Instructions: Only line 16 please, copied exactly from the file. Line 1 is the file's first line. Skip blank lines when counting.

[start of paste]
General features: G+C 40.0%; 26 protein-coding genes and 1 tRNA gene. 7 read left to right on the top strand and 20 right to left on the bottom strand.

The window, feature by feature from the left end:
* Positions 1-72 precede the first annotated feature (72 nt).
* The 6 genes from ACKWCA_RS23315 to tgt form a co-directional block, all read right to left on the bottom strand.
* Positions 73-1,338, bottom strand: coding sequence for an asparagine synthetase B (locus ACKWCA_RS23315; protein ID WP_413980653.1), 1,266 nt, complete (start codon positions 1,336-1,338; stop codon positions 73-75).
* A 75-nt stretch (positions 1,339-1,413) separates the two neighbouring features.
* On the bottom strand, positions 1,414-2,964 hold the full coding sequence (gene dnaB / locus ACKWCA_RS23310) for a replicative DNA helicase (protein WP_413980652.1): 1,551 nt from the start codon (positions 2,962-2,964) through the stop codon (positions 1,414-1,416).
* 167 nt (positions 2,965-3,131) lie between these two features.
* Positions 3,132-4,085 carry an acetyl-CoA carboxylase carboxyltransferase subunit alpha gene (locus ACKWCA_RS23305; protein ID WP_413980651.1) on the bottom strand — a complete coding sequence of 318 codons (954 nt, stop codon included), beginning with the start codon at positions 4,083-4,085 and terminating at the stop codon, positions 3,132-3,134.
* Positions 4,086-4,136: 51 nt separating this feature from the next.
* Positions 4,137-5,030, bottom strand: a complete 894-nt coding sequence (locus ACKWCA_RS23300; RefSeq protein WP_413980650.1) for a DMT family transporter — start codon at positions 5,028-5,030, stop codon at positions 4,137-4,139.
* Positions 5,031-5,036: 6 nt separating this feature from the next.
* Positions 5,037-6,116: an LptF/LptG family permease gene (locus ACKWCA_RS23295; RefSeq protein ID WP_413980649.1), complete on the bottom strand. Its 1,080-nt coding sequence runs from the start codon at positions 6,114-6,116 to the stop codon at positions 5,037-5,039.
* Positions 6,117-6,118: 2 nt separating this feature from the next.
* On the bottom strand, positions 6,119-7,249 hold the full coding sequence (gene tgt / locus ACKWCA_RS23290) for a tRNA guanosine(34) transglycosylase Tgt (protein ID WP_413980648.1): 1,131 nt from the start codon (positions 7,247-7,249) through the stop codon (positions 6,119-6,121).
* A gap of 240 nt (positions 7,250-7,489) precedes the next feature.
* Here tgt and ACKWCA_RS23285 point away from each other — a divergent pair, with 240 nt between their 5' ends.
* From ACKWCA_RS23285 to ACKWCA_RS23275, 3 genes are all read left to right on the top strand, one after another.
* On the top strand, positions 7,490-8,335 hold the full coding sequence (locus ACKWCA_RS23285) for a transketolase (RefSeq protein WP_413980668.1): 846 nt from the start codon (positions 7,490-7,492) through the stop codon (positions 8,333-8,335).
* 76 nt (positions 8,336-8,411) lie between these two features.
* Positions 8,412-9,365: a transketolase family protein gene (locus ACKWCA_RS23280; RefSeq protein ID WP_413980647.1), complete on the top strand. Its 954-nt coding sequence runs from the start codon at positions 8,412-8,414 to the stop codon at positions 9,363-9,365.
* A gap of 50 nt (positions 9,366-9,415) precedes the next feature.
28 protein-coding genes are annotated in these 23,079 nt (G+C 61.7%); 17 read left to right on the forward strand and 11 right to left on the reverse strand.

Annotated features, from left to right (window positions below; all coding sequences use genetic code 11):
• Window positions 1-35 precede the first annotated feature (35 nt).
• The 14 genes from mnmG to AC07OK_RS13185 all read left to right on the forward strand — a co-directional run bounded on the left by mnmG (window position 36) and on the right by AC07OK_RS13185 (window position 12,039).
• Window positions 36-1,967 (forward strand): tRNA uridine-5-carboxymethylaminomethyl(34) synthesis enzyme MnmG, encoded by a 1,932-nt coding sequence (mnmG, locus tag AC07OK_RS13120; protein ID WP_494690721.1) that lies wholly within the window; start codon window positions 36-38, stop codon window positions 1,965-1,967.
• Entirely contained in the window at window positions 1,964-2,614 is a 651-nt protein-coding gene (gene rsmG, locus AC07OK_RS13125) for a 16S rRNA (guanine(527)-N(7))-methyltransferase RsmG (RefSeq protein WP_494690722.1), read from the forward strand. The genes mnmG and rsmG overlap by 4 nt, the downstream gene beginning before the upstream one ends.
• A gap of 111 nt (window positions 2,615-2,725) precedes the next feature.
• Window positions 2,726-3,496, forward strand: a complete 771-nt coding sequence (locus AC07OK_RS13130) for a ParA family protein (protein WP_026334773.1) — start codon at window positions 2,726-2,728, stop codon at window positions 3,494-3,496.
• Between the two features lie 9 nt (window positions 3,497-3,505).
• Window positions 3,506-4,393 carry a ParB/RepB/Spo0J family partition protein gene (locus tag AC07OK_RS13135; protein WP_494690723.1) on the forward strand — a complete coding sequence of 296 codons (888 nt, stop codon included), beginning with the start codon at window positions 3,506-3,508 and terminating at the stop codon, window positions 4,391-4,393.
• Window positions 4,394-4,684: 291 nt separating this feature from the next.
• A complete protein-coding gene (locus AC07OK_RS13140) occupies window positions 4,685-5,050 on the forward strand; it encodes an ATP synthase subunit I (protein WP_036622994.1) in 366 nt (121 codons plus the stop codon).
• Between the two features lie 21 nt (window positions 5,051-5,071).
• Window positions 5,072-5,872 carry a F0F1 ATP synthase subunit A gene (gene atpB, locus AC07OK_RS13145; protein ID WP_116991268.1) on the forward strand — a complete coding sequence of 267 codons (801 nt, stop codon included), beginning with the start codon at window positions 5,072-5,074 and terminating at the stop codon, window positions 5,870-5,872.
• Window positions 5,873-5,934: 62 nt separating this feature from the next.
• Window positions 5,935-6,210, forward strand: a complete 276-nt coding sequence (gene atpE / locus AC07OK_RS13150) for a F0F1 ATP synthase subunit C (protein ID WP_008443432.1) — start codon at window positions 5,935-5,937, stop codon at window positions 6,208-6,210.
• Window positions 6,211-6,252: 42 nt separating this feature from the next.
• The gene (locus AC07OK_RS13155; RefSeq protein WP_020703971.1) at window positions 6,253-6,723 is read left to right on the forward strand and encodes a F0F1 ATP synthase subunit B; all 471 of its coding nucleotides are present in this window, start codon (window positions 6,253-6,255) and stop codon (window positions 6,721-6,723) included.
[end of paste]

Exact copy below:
* A gap of 240 nt (positions 7,250-7,489) precedes the next feature.